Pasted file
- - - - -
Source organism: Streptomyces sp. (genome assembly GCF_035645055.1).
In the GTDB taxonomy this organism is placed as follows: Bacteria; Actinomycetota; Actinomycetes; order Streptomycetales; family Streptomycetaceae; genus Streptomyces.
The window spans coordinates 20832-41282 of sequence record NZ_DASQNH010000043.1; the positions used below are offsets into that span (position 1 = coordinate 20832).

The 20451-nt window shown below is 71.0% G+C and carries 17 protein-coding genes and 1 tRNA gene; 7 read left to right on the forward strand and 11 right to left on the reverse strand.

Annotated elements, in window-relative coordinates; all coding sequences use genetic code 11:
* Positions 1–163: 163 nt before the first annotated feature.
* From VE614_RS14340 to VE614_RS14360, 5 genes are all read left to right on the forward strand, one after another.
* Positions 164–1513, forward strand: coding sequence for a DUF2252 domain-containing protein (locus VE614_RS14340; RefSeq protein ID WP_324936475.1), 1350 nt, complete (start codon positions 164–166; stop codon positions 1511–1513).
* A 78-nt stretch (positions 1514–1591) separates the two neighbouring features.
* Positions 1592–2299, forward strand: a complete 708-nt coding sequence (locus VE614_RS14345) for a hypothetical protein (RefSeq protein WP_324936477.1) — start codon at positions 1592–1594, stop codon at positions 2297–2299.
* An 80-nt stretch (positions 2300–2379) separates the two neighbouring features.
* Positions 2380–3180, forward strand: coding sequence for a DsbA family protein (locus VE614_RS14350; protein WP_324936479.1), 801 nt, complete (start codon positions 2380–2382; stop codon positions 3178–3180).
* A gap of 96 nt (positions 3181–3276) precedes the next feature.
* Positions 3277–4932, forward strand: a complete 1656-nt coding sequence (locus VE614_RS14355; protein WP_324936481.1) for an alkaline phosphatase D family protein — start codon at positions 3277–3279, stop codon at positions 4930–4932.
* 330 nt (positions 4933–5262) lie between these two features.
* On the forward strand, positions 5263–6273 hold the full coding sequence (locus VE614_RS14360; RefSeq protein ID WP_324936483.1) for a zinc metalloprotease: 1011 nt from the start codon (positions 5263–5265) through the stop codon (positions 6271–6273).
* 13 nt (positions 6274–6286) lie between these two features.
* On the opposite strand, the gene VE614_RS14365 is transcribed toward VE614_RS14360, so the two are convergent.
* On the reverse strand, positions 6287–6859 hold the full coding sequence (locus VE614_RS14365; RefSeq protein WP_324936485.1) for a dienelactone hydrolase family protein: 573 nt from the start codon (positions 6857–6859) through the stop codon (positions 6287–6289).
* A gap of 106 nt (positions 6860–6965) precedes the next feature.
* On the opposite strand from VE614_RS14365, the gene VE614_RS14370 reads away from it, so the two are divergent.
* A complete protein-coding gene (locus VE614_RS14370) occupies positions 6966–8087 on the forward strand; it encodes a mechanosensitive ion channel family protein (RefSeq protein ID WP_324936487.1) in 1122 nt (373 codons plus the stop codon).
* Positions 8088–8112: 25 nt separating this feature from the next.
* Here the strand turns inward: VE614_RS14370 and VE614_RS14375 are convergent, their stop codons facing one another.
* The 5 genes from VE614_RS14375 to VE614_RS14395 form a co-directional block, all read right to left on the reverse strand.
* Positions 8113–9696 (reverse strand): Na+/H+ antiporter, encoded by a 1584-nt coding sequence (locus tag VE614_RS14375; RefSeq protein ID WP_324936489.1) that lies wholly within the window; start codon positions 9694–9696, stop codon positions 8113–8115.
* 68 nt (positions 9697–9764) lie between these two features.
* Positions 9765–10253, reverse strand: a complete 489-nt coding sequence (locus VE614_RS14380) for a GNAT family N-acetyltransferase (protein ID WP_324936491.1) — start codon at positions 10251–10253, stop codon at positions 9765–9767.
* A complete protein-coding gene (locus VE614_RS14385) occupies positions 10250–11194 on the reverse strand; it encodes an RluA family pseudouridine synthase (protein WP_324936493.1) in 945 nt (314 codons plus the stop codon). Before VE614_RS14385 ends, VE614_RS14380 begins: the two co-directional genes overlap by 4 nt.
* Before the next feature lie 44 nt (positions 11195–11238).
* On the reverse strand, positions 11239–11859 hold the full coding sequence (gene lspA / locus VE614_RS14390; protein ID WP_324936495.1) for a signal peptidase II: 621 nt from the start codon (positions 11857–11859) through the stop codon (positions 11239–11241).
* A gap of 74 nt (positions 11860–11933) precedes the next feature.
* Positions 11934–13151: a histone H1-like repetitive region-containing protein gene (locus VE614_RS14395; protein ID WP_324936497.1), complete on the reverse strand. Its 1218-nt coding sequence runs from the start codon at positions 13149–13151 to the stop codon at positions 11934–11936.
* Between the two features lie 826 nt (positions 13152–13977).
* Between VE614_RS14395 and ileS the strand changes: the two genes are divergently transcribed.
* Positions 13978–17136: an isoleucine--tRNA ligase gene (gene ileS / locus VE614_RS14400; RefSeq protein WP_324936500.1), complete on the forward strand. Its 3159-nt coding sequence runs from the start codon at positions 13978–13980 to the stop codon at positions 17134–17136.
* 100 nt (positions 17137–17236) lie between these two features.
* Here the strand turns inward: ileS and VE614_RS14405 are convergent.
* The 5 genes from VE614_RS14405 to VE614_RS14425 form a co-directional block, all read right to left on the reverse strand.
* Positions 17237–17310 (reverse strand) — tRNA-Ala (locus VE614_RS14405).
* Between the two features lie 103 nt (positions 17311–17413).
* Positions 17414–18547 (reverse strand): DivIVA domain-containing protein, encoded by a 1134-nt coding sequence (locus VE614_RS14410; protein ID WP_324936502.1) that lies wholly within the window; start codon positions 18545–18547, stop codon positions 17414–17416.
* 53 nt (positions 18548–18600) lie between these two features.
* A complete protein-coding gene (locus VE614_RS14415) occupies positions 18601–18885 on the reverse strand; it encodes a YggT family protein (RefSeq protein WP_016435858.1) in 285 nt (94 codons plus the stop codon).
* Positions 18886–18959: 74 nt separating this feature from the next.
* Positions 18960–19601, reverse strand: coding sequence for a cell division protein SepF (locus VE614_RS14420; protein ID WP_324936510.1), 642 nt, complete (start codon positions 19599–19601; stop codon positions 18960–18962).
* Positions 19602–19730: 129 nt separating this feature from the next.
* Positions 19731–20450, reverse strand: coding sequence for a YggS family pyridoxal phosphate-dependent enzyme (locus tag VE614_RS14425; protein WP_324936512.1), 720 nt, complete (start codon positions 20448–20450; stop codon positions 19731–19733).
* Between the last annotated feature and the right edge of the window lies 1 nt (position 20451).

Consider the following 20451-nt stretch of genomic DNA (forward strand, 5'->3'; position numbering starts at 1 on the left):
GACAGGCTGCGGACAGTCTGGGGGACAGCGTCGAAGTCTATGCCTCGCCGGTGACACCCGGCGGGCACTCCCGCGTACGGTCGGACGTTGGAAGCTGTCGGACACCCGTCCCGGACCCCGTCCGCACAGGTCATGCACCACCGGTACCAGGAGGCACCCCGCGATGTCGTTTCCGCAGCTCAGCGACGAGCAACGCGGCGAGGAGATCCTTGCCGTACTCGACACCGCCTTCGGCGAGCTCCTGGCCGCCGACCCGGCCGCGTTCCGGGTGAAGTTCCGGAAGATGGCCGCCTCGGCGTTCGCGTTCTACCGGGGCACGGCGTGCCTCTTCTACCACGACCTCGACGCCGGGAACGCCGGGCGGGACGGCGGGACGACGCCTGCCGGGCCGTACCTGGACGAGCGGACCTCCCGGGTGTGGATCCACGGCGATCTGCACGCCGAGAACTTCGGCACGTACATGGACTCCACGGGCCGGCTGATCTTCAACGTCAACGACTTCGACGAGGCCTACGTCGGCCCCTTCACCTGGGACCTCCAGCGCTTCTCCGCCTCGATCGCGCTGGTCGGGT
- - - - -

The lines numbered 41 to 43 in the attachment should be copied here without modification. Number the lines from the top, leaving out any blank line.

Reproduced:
* Between the two features lie 103 nt (positions 17311–17413).
* Positions 17414–18547 (reverse strand): DivIVA domain-containing protein, encoded by a 1134-nt coding sequence (locus VE614_RS14410; protein ID WP_324936502.1) that lies wholly within the window; start codon positions 18545–18547, stop codon positions 17414–17416.
* 53 nt (positions 18548–18600) lie between these two features.